The letter you receive will let you know your new monthly payment. You may find your monthly payment will increase after your payment holiday extension. That’ll be because:
- interest has continued to accrue and been added to your outstanding mortgage balance during your payment holiday
- there will be fewer months of your mortgage term remaining for you to repay your balance
What if you want to review your new payments?
Reduce your monthly payments
Extend your payment holiday
If you feel you won’t be able to begin making payments at the end of another payment holiday extension, or need additional support, it’s important to let us know as soon as possible.
Dealing with financial difficulties
If you’re experiencing enduring financial difficulties and require support for any reason, please fill out an Income and expenditure form to help us understand your current financial position.
How it works
It’s a series of questions about your income and outgoings (such as salary and mortgage payments/rent) to help us assess your circumstances and find a solution to support you.
It should take about 10-15 minutes to complete and once you’ve completed the form we’ll be in touch to provide personalised support.
To complete the form, you’ll need to:
- provide basic information about yourself and your current employment status
- detail your current monthly income and expenditure information. If you have a joint debt with another HSBC customer, you’ll also have to provide their income and details of any shared household bills
- be as precise as you can so we get an accurate view of your current financial position
- Monday - Friday 08:00 - 18:00
- Saturday 08:00 - 16:00
To discuss your options, please call us on 0800 169 6333, select option 0.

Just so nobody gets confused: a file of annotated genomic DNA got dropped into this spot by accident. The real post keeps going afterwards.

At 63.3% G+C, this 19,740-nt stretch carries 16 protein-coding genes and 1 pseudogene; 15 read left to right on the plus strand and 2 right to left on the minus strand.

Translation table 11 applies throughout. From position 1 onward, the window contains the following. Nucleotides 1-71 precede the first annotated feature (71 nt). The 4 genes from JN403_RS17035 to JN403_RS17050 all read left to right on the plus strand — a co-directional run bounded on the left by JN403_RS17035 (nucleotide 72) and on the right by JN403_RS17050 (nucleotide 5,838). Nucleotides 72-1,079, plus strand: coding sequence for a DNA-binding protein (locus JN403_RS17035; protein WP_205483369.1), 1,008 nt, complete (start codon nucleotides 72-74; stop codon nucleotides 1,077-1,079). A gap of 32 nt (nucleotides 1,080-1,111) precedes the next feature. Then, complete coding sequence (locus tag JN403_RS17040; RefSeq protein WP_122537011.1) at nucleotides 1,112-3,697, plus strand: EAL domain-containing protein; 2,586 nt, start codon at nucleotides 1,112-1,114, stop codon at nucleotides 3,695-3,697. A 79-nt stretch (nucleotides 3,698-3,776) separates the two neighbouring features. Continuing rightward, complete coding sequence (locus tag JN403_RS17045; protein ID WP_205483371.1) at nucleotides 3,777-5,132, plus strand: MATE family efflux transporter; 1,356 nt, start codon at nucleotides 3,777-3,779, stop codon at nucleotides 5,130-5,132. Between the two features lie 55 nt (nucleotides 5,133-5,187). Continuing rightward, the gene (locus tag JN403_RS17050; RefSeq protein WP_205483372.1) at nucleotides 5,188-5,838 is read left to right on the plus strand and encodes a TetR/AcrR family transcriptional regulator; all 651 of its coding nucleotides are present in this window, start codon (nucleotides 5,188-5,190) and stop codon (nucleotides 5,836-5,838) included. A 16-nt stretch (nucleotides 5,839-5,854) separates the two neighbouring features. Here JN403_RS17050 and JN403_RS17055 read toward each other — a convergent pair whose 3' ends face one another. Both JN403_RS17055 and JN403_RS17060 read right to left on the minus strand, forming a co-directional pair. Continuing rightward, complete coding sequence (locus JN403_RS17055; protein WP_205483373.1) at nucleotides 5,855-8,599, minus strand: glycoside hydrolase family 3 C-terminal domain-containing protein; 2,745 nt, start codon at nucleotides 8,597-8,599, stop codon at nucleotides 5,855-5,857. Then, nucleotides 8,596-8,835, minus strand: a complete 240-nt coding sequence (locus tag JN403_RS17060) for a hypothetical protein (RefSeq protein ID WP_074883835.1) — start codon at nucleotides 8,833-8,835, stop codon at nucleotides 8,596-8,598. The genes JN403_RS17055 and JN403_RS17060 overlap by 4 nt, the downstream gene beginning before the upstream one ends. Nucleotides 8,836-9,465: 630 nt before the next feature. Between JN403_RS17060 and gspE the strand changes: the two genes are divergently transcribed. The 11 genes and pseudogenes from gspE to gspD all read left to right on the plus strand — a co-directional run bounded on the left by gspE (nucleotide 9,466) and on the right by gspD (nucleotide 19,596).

- Monday - Saturday 08:00 – 20:00
- Sunday 09:00 – 18:00
The Financial Conduct Authority (FCA) has provided guidance you may want to follow.
Try making a list of all the organisations you make payments to. Record how much you pay them and whether you’ve fallen behind on any payments. This includes essential household bills such as electricity and gas. It also includes loans and any other debts or payment obligations you may have.
It's important to understand which of your debts are priority debts. Some debts will be more urgent than others, because the consequences of not paying them can be more serious than for other debts. For example, priority debts may include things like your mortgage and where you’ve made a contractual commitment to pay.
For more on which debts you should pay as a priority, see the Money Advice Service's page on How to prioritise your debts, you can work out a budget to understand how much money you’ll have available to pay what you owe. You might like to use a tool such as the Money Advice Service's budget planner.
If you’re worried about being able to make future payments, it’s important to get in touch with the organisations you’re paying and let them know. They may be able to talk to you about options for changing how or when you pay.
To find out more about managing your money during and after the coronavirus pandemic, see the Money Advice Service’s coronavirus support page or contact the Money Advice Service for help on 0300 500 5000.
Who can you speak with to get independent advice?
You can also get free independent advice from:
- StepChange Debt Charity: visit the StepChange website or call 0800 138 1111
- The Money Advice Service: visit the Money Advice website or call 0300 500 5000
- National Debtline: visit the National Debtline website or call 0808 808 4000
- Citizens Advice: visit the Citizens Advice website or call 0344 411 1444